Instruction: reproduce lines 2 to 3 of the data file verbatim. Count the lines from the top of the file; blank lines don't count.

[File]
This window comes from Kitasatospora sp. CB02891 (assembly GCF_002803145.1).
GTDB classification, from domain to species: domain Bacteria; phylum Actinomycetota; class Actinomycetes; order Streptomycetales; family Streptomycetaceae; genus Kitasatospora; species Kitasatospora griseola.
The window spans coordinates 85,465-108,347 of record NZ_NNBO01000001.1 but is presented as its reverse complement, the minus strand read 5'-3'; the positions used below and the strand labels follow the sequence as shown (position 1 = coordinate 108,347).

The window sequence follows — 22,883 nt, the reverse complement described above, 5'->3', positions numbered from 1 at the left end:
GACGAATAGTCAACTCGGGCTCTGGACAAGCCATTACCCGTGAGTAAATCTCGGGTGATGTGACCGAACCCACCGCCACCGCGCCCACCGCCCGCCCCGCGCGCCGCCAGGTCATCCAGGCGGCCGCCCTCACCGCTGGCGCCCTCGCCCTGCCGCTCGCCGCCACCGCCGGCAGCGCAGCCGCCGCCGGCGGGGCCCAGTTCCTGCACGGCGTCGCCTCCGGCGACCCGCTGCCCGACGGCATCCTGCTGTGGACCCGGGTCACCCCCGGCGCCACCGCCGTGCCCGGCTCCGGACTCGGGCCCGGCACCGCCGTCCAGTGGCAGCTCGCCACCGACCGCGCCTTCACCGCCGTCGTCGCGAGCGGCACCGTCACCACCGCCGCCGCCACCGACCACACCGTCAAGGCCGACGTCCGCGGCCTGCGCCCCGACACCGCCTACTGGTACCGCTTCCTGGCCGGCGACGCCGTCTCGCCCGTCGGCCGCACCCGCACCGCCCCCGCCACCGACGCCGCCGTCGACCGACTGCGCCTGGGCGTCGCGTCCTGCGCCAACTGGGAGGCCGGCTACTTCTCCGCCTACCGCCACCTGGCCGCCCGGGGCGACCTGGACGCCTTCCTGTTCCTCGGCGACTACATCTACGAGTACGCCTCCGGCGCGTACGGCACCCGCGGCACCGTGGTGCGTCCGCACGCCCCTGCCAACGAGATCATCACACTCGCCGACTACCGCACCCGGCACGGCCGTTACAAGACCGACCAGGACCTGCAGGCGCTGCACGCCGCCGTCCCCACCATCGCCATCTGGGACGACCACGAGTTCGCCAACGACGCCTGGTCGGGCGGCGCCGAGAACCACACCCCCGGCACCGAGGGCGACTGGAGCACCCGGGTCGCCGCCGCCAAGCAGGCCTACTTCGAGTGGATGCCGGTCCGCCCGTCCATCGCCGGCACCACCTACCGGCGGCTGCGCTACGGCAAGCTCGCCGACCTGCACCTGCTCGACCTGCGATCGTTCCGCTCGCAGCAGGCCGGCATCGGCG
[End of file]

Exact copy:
GTDB classification, from domain to species: domain Bacteria; phylum Actinomycetota; class Actinomycetes; order Streptomycetales; family Streptomycetaceae; genus Kitasatospora; species Kitasatospora griseola.
The window spans coordinates 85,465-108,347 of record NZ_NNBO01000001.1 but is presented as its reverse complement, the minus strand read 5'-3'; the positions used below and the strand labels follow the sequence as shown (position 1 = coordinate 108,347).